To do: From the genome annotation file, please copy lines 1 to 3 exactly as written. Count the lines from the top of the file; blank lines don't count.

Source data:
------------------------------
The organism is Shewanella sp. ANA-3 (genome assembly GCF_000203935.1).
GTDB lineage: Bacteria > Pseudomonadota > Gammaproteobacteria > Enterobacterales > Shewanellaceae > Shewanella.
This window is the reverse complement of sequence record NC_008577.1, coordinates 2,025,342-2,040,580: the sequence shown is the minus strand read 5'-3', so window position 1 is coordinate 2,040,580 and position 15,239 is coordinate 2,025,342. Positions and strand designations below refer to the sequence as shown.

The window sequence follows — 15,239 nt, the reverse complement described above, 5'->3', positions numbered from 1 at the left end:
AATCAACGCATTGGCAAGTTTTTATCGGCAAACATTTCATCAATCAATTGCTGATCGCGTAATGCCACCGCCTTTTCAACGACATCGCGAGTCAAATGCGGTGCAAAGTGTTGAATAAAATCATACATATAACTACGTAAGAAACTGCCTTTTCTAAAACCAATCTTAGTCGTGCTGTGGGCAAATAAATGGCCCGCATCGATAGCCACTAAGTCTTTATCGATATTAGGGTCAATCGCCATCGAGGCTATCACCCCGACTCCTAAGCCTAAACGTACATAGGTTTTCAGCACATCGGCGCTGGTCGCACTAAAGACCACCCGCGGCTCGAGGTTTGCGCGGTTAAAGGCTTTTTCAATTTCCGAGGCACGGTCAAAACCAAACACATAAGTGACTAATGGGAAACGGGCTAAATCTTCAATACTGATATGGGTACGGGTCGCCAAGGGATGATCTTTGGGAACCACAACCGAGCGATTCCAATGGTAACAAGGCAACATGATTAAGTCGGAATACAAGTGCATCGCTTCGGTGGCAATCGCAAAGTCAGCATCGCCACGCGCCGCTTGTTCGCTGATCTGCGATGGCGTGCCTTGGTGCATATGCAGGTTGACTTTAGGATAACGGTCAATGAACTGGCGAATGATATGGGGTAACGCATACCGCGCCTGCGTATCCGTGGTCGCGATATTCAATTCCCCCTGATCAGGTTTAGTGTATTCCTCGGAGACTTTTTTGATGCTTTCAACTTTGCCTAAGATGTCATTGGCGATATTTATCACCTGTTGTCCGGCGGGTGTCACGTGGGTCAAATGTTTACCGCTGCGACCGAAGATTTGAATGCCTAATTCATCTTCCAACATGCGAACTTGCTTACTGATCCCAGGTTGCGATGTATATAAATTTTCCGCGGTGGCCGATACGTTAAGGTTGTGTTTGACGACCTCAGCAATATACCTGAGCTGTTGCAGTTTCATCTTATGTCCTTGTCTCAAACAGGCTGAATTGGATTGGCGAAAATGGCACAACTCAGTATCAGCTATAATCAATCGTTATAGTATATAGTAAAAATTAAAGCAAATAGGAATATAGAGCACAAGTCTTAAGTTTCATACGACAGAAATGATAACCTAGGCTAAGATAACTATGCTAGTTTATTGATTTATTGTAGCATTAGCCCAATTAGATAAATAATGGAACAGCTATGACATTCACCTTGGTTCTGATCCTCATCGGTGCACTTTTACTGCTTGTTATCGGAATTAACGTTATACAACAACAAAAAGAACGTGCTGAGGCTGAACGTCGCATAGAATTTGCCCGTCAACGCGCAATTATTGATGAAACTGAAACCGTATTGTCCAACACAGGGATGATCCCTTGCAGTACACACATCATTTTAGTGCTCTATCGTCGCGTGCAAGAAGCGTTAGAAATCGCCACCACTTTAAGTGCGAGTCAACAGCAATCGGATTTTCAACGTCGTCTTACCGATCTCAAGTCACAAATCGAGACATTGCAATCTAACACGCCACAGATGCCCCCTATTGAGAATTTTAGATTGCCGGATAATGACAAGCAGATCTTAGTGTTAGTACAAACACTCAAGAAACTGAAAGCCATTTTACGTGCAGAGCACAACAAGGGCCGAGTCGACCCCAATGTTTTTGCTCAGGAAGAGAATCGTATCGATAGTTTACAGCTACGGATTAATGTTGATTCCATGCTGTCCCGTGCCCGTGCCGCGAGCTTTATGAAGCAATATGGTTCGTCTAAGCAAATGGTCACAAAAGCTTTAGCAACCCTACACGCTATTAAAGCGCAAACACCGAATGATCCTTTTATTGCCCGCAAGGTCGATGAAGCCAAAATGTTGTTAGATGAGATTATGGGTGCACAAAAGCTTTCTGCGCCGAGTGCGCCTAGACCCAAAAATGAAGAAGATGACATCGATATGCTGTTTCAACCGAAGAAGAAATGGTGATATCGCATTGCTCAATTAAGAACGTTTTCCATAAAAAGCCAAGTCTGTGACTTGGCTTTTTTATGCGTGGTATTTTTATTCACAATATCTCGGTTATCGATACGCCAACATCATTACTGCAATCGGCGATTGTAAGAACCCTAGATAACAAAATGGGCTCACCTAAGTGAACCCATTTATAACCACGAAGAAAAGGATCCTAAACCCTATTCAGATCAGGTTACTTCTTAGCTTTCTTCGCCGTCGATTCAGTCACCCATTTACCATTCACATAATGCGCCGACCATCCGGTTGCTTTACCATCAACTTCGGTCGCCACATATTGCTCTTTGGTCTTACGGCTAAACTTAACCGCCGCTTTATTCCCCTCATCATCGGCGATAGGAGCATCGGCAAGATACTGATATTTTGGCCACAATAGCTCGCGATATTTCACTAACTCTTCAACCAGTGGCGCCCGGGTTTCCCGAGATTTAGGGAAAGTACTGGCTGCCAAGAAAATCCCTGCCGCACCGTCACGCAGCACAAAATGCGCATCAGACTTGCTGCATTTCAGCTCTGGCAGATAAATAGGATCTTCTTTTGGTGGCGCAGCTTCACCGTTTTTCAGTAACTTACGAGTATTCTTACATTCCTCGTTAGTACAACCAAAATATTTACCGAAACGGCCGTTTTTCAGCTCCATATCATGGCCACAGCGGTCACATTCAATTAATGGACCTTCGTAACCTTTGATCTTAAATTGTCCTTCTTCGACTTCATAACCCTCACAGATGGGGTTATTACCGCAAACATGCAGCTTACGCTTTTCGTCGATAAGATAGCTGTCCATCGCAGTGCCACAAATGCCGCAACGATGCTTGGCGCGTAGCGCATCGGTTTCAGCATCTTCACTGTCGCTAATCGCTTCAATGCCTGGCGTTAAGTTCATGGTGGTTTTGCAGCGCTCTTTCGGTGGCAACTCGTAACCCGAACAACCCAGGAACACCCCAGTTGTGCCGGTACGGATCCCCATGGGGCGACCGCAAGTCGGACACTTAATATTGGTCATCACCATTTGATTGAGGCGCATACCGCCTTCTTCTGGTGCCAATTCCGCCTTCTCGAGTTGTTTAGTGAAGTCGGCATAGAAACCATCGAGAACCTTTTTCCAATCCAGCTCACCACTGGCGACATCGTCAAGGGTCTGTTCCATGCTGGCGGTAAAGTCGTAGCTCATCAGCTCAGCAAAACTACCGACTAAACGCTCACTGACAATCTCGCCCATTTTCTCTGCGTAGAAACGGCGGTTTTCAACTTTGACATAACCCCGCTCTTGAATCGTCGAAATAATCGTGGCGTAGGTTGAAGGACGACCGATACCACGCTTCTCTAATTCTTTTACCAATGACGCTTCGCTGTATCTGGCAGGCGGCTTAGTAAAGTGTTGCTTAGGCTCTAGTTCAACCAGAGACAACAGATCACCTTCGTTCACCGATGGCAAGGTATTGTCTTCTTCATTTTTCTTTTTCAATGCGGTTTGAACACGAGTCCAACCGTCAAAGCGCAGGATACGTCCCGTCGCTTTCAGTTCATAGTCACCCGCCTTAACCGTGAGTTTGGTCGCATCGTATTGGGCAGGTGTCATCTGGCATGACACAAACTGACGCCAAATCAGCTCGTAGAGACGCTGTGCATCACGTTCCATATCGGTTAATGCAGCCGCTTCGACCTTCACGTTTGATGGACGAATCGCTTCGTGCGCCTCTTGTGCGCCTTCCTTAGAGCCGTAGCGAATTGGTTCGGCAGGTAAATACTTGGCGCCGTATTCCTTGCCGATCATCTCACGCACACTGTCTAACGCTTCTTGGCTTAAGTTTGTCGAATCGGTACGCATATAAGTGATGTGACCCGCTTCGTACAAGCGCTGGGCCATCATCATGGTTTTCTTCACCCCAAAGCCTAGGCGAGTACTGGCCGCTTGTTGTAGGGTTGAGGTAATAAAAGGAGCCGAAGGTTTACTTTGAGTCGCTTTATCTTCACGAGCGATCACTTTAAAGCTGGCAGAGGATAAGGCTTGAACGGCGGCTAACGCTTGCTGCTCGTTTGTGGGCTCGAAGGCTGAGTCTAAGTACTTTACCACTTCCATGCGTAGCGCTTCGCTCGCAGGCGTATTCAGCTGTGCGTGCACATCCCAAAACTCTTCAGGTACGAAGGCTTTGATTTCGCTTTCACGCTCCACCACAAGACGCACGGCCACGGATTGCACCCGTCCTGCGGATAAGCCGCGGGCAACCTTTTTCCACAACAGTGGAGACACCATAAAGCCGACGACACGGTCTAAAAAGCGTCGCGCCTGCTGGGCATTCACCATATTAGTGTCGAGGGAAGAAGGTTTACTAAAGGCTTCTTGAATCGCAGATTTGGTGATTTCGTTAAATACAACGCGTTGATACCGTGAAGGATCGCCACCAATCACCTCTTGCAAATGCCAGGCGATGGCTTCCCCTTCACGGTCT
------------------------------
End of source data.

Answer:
The organism is Shewanella sp. ANA-3 (genome assembly GCF_000203935.1).
GTDB lineage: Bacteria > Pseudomonadota > Gammaproteobacteria > Enterobacterales > Shewanellaceae > Shewanella.
This window is the reverse complement of sequence record NC_008577.1, coordinates 2,025,342-2,040,580: the sequence shown is the minus strand read 5'-3', so window position 1 is coordinate 2,040,580 and position 15,239 is coordinate 2,025,342. Positions and strand designations below refer to the sequence as shown.